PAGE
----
This week we heard a lot of buzz in the United States about the once in a lifetime event of the total solar eclipse. Like most people here, I was excited to see it, and I was lucky that it coincided with my break at work so I could step outside in my special glasses and see it for myself. The last time a total solar eclipse was visible in our country was 1918, so it was a big deal. I loved seeing all the viewing parties that people went to to enjoy seeing it together. It proved to be a big unifier for us in the midst of a lot of divisive turmoil. Regardless of political position of personal beliefs, almost everyone got excited about this celestial event and people are still talking about it.
What seems even crazier to me is that after all this time, there will be another chance to see a solar eclipse in seven years. We went for ninety nine years without seeing one, and now another appears in just seven years. I guess it just goes to show that the alignment of the stars, moons and planets can be fickle.
You might be wondering what this has to do with a dog blog, and I’ll tell you. A lot of times, people refer to certain dogs in their lives as “heart dogs.” If you’ve had one, you probably know what I mean. A heart dog is a dog that you have an extra special, deep and abiding connection with. A heart dog isn’t just any dog that comes along down the street. It’s a rare and amazing event. It’s a unique alignment of the stars that doesn’t happen every day.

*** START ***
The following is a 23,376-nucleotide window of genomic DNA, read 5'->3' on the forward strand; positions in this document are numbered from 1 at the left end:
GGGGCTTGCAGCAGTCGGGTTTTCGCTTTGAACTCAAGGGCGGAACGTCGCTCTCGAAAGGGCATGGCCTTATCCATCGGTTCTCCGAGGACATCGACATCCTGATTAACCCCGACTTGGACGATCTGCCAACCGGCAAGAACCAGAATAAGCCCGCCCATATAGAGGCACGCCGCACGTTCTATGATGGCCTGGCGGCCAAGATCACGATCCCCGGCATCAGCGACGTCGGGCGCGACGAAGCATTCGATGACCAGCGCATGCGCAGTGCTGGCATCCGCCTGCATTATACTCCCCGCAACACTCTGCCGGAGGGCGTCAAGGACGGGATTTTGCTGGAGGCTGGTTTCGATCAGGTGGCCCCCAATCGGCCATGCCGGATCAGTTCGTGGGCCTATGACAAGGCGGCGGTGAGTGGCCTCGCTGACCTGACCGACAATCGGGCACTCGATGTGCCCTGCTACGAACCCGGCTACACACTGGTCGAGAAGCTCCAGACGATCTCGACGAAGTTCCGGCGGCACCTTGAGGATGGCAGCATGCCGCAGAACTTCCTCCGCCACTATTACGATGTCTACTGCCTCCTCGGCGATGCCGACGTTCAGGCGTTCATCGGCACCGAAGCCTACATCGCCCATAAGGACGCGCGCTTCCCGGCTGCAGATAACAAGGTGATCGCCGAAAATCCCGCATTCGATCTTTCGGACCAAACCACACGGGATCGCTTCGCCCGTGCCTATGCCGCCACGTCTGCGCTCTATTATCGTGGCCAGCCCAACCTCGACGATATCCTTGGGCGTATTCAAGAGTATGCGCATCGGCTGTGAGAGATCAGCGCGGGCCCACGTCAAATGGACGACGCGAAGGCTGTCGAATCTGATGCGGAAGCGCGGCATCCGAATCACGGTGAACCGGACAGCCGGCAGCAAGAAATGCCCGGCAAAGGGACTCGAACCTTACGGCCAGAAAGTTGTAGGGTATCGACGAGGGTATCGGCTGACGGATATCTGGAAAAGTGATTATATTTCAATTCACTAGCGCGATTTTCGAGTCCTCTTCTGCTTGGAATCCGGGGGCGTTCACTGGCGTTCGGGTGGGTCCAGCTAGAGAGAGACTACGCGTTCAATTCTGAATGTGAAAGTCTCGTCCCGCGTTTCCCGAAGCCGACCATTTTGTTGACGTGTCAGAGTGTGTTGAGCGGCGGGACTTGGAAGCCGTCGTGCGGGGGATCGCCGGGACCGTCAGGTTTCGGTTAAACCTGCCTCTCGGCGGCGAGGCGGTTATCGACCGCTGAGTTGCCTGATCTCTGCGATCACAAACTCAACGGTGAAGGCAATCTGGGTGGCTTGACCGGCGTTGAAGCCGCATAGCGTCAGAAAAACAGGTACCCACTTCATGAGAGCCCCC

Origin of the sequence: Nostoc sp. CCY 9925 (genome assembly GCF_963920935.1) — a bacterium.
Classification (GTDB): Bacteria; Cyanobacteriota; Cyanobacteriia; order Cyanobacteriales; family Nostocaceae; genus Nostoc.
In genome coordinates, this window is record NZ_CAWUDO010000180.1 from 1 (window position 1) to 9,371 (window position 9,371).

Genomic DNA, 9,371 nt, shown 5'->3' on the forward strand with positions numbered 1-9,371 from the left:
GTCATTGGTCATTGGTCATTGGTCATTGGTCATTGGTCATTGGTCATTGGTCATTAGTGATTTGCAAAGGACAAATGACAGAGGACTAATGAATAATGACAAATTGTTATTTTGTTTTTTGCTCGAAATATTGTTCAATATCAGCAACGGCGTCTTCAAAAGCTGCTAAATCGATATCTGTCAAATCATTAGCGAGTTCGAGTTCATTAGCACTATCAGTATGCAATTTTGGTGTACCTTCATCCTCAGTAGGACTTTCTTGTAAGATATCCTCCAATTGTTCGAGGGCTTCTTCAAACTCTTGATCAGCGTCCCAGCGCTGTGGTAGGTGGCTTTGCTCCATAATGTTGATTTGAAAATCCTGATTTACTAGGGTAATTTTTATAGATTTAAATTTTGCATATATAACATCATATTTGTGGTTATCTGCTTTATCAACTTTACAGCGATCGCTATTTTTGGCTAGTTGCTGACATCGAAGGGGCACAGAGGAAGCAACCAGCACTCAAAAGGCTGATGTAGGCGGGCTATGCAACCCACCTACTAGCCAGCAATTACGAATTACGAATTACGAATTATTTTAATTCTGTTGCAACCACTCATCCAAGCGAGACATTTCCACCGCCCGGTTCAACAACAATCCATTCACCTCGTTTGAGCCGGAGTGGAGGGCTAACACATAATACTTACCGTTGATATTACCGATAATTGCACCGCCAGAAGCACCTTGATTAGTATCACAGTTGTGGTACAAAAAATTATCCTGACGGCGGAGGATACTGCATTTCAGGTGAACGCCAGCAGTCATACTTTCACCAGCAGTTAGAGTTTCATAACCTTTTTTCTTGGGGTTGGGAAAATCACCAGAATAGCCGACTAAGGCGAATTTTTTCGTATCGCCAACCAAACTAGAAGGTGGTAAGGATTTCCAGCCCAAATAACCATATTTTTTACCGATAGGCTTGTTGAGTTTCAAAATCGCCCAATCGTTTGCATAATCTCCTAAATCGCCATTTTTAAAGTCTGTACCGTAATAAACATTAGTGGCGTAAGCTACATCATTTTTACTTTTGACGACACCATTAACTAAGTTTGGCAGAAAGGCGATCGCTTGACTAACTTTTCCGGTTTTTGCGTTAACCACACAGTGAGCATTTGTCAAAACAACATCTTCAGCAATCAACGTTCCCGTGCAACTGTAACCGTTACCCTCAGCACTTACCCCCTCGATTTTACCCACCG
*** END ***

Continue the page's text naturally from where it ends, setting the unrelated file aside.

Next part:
I know some people that believe that it only happens once in a lifetime, but I feel differently. I’ve been lucky enough to have three of maybe even four heart dogs in my lifetime so far. The first was the Border Collie who followed my childhood self all over the farm in total devotion. My mom never bothered to call me out the back door if she wanted me, she called Snoopy to find out where I was. The second was Speck, an Australian Shepherd who came home for my fifteenth birthday. I took dog obedience with her, just hoping she’d learn her name, and found something else I loved. It was a bonus that we ended up winning our competition at the State Fair our first year. I found out about having a partnership with an animal from her. Our first Greyhound, Treat, was another heart dog. She became an incredible partner for me to work with and sometimes I still miss her. Bunny is the fourth of my heart dogs. She helped to heal my heart after I lost Treat, but quickly found her way into her own space there with her sweet ways.
I think that some people might close themselves off to having that connection again after losing a dog so near and dear to their hearts. It’s hard to keep that space closed off forever, though. As much as it hurts when we lose one of those special dogs, it’s hard to resist the pull to love another dog. For some people, it takes longer than others, but few of us can stand not having that special form of companionship in our lives.
I don’t think that it’s just luck that I’ve found so many heart dogs in my life. I think it has more to do with knowing what you’re looking for in that special dog. You have to be open to having that connection and willing to look for it. Ultimately, I have never been sorry that I’ve deeply loved a dog. The rewards and experiences that I have had are priceless. I’m glad that it doesn’t have to be a once in a lifetime event to find a heart dog and I hope that everyone out that gets to have that incredible experience in their lives. There’s nothing like it.